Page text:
While there are some things that Ehrman claims that make sense (e.g. the questionable nature of the Petrine Epistles) in other areas he overstates his case. I don’t think the Gospels or the Book of Hebrews should be labeled “forgeries” since these texts have no internal claims to authorship by Matthew, Mark, Luke, John, or Paul. Also, we should be careful to not throw away the discussion about secretaries writing for authors who dictate, which should come into play when discussing the Pastoral Epistles and the Peterine Epistles (e.g. Ehrman says no one dictated their letters, but Paul appears to have done so, see Rom. 16.22; or possible examples of Paul “signing off” or informing his reader that he has written this letter himself as in 1 Cor. 16.21; 1 Phile. 1.19; 2 Thess. 3.17; Col 4.18).

What do you think of Ehrman’s skepticism? Is his epistemological qualifications justified? Does it matter if certain people wrote certain parts of Scripture?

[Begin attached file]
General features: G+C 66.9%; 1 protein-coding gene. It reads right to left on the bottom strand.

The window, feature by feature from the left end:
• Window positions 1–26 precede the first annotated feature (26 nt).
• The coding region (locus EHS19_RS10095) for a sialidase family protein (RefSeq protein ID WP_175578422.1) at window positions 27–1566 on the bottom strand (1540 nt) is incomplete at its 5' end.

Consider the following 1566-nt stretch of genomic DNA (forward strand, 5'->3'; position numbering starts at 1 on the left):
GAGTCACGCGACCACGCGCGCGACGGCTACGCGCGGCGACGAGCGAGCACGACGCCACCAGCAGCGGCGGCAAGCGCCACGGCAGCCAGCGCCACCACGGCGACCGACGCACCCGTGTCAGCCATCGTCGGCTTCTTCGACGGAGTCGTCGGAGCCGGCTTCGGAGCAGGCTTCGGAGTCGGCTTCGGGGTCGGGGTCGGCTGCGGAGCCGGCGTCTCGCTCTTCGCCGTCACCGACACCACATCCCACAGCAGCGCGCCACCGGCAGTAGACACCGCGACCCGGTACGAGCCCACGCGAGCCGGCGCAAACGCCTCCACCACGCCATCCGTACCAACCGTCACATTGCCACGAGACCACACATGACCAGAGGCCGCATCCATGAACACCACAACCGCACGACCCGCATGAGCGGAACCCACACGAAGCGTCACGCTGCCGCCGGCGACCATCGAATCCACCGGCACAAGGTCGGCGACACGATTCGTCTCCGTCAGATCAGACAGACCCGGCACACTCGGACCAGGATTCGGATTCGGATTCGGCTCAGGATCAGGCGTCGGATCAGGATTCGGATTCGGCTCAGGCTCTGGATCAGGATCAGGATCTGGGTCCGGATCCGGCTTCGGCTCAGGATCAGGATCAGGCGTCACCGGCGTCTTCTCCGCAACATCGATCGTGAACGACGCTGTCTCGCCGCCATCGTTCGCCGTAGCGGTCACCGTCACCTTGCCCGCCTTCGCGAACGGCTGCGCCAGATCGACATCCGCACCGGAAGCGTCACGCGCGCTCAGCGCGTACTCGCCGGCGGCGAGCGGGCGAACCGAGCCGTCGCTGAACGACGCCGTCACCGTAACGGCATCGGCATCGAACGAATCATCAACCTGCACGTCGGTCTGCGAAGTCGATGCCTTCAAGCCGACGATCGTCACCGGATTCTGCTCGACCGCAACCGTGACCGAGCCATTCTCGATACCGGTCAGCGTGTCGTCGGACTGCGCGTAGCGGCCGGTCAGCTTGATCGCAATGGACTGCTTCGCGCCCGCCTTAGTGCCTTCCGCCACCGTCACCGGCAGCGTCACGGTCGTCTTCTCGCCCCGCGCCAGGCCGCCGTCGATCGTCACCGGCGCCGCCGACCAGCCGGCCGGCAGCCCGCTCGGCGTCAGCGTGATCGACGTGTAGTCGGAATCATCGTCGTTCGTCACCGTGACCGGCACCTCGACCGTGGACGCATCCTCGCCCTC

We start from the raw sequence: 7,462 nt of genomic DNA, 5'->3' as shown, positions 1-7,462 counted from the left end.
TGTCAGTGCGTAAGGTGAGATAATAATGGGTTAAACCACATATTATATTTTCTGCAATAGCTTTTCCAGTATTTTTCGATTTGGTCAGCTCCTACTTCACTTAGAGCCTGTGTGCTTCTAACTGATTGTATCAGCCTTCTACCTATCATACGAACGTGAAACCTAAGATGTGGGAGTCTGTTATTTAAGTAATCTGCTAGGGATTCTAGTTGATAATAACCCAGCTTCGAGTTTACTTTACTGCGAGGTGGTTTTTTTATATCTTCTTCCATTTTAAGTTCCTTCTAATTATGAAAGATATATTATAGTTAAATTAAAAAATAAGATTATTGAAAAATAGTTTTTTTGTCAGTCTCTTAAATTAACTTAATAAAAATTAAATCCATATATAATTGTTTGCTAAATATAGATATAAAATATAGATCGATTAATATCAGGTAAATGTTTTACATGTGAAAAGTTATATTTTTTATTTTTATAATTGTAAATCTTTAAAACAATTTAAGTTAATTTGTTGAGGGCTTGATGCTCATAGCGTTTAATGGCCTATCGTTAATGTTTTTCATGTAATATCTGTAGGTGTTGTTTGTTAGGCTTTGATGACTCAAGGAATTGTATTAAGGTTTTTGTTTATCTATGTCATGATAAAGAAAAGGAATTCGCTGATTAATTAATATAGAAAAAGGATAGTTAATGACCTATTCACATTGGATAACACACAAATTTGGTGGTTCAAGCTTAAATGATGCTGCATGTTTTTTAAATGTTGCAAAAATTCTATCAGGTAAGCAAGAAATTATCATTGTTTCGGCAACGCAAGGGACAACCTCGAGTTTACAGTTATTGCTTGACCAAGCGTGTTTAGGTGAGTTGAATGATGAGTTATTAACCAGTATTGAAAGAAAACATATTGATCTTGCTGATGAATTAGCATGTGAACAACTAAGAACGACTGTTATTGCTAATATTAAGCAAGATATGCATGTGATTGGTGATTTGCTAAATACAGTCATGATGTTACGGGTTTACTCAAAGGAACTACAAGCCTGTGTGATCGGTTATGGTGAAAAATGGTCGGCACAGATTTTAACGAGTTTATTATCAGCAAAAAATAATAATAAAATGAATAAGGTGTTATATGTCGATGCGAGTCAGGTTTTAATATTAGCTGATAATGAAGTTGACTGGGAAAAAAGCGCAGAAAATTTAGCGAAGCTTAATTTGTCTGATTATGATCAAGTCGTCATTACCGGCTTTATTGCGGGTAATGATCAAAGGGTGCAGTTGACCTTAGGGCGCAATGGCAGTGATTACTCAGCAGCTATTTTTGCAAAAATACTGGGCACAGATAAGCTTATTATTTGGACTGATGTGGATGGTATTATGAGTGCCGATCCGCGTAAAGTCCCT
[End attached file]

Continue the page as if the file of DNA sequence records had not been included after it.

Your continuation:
Also, Ehrman will be debating Daniel Wallace on the reliability of the New Testament MSS on October 1st in Dallas, TX. You can learn more about it here. Ehrman will be debating Craig A. Evans on a similar topic. They will discuss whether or not the New Testament presents an accurate picture of the historical Jesus at St. Mary’s University in Halifax, Nova Scotia, on January 19th and 20th. When there are more details available about this debate I will relay them.

If you would like to hear responses to a variety of the claims made by Ehrman in his various works, consider the Ehrman Project.